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The Truth about Vintage Christmas


Victorious Victorians

Feasts and a few decorations preceded the modern tradition of gift giving. Christmas advertising in Portsmouth newspapers first appeared around 1814. Initially they promoted moral and upstanding books for the edification of children. Imagine the thrill on a child’s face when receiving, not the latest Sony PlayStation, but a weighty copy of John Bunyan’s Christian allegory Pilgrim’s Progress. By 1850, Tom Hardiman says, the practice had expanded to include toys, often imported from Europe.

It was only after the horrors of the Civil War that the familiar New England Christmas evolved. The rise of the middle class, the products and inventions of the Industrial Revolution and the increase in leisure time among wealthier Americans set the scene. New Englanders borrowed traditions from their romantic Victorian counterparts in Europe and adopted lively moral tales like Charles Dickens’ A Christmas Carol. Children still received edifying books, but now they were wrapped in fancy paper and ribbon, placed under elaborately decorated Christmas trees or in stockings awaiting Santa Claus.

With 19th century Victorian excess came a purging dose of 17th century Puritan guilt. Portsmouth-born poet Celia Thaxter (who once dined with Charles Dickens) wrote a number of books for children. Among her lesser known works is a poem called "Piccola" about a desperately poor French girl. Piccola (the name is more likely Italian) leaves her small shoe out on Christmas Eve in hopes of receiving a present. The child is full of anticipation, but her parents have nothing to give. One stanza reads:

    No gift for Piccola! sad were they
    When dawned the morning of Christmas day!
    Their little darling no joy might stir;
    St. Nicholas nothing would bring to her!

But in the morning, Celia writes, Piccola is ecstatic over her holiday gift. Her parents are astonished. A tiny sparrow, seeking shelter, is nesting in Piccola’s shoe.

The Vintage Advantage

The lesson still stands. The more complex and fast paced the holidays become, the more we struggle to appreciate the little things. Victorians too were overwhelmed by their high-tech era and the fast-paced, stressful holidays.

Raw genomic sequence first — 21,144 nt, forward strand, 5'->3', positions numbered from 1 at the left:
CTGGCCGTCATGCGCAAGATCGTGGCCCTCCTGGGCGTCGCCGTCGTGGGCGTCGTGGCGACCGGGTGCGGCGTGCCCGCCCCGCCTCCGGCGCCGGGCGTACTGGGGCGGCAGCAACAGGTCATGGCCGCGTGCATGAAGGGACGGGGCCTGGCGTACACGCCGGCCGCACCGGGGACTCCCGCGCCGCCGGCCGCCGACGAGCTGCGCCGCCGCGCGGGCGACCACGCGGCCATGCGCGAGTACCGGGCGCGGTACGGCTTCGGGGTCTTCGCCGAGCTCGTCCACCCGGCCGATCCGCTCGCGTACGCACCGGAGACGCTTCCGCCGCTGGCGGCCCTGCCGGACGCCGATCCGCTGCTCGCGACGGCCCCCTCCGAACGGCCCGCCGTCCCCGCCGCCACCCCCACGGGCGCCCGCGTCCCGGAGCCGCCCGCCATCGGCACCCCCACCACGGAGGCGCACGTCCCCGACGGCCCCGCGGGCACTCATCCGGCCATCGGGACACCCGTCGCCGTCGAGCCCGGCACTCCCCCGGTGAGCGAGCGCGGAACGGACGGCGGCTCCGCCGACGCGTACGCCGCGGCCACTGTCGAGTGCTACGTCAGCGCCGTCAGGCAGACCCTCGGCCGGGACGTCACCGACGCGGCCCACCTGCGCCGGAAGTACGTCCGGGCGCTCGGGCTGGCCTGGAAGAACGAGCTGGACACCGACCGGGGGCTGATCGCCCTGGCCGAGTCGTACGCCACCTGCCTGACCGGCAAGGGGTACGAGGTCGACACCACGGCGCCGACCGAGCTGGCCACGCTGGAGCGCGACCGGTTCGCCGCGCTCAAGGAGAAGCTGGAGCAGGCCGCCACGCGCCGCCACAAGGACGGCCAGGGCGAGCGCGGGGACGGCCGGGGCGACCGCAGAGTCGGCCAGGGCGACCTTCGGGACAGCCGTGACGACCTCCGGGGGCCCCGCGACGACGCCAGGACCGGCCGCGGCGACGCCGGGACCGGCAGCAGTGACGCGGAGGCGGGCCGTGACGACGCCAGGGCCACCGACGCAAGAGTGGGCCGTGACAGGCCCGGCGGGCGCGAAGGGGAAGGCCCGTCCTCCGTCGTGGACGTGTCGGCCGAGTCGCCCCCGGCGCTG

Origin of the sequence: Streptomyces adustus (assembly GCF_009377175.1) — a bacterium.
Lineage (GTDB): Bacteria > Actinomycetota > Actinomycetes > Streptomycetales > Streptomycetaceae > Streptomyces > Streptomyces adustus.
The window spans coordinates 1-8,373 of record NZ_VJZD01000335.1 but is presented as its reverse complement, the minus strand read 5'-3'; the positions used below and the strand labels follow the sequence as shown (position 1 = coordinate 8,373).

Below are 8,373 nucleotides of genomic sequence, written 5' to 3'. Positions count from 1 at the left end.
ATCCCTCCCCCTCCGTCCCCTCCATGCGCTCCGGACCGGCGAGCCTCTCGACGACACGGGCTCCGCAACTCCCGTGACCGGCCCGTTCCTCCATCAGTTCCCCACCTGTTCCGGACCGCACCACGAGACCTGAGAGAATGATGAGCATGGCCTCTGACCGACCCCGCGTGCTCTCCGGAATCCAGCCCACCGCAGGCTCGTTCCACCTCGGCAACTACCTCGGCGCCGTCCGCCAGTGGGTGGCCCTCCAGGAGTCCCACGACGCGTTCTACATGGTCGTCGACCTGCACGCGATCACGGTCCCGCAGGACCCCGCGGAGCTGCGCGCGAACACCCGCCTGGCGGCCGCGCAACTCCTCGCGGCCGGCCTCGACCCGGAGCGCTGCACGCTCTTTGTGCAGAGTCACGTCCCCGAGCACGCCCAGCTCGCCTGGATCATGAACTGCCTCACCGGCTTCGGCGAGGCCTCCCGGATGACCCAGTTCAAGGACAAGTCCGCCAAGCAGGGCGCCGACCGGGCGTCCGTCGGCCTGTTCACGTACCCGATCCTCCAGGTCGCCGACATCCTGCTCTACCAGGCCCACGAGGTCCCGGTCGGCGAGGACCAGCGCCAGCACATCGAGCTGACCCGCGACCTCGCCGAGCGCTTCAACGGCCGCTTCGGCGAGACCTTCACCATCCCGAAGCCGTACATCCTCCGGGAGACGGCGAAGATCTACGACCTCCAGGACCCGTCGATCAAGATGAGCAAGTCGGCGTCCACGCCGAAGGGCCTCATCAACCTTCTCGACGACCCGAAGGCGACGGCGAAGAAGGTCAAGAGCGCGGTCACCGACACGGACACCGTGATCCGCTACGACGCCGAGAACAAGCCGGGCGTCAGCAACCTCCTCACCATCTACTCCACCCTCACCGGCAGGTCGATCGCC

The Right Reverend John Bernard Delany, a bishop from Manchester, found himself travelling throughout New Hampshire during the holidays in 1895, attending ordinations and listening to confessions. After ministering to a consumptive man and installing a half life-sized manger scene in Dover, Delaney wrote a letter from Portsmouth to the sisters in his diocese.

"I will, please God, go home Christmas day and be there for supper and the little joyous family reunion. It is one of the greatest pleasures of the year," he wrote while stopping at Portsmouth on December 19. "I will try to find a little present for you, but ‘tis not what we give, but what we share."

What we give these days -- the Nooks, Flips, flat-screens, Blu-rays, Bluetooths, Elmoes, and iPhones – may seem foreign and fast-paced by Victorian standards, but ultimately little has changed. Our 19th century ancestors cobbled together and commercialized the rituals that we call a "vintage" holiday. They too sometimes mistook the trappings and traditions for the true meaning of Christmas – just as the pious Puritans had feared. But they also found ways to get back on track and remember what matters. They learned that the scrooges, sleighs, snowmen and Santas were just symbols of the passage of another year.

Traditions are like speed bumps. They slow things down, and create opportunities for memory and reflection. That seems especially true here in New England where the classic symbols of the holiday – warm hearth, new fallen snow, a crisp starry sky, the sound of bells and caroling, the scent of pine and wood smoke – are ubiquitous. What other climates and countries recreate in plastic and Styrofoam, Seacoast residents get for real and for free.

Our local "vintage" holiday comes especially easy because we are surrounded by so many of the historic buildings that housed the generations come and gone. We can walk down narrow lanes and, with little imagination required, conjure the same scenes in centuries past. And we do our ancestors a disservice if we imagine them finding the meaning of the holiday with ease. It has always been difficult to pause in the midst of so much activity.

But the pause is the gift. At least, that’s what the Victorians – and maybe even the Puritans – were trying to say. The purpose of any holiday – any holy day in any religion – is to stop, look around, and be aware. Out of that momentary awareness comes a healing and spiritual connection. We are "in the moment". We recognize that we are alive, and that our lives are short. We measure the newest moment against similar moments in our own past. We compare our history against the history of others. Through the holiday tradition of giving presents, we become charitable. By receiving them, we become thankful.

Being thankful for simple things, even for a moment, is the purpose of the pause. That is the miraculous message that seems to be coming at us from every religion and from every era during the holidays.

Perhaps, as Bishop Delaney would say, we will be lucky enough this year to share one more simple meal with friends. Or even better, as Celia Thaxter wrote, we should all be as fortunate as little Piccola. She found nothing but a sparrow in her shoe -- yet her thankfulness knew no bounds.



Copyright © 2009 by J. Dennis Robinson. All rights reserved. Robinson is the editor and owner of, the award-winning local history web site. His column appears every other Monday on the Herald front page.



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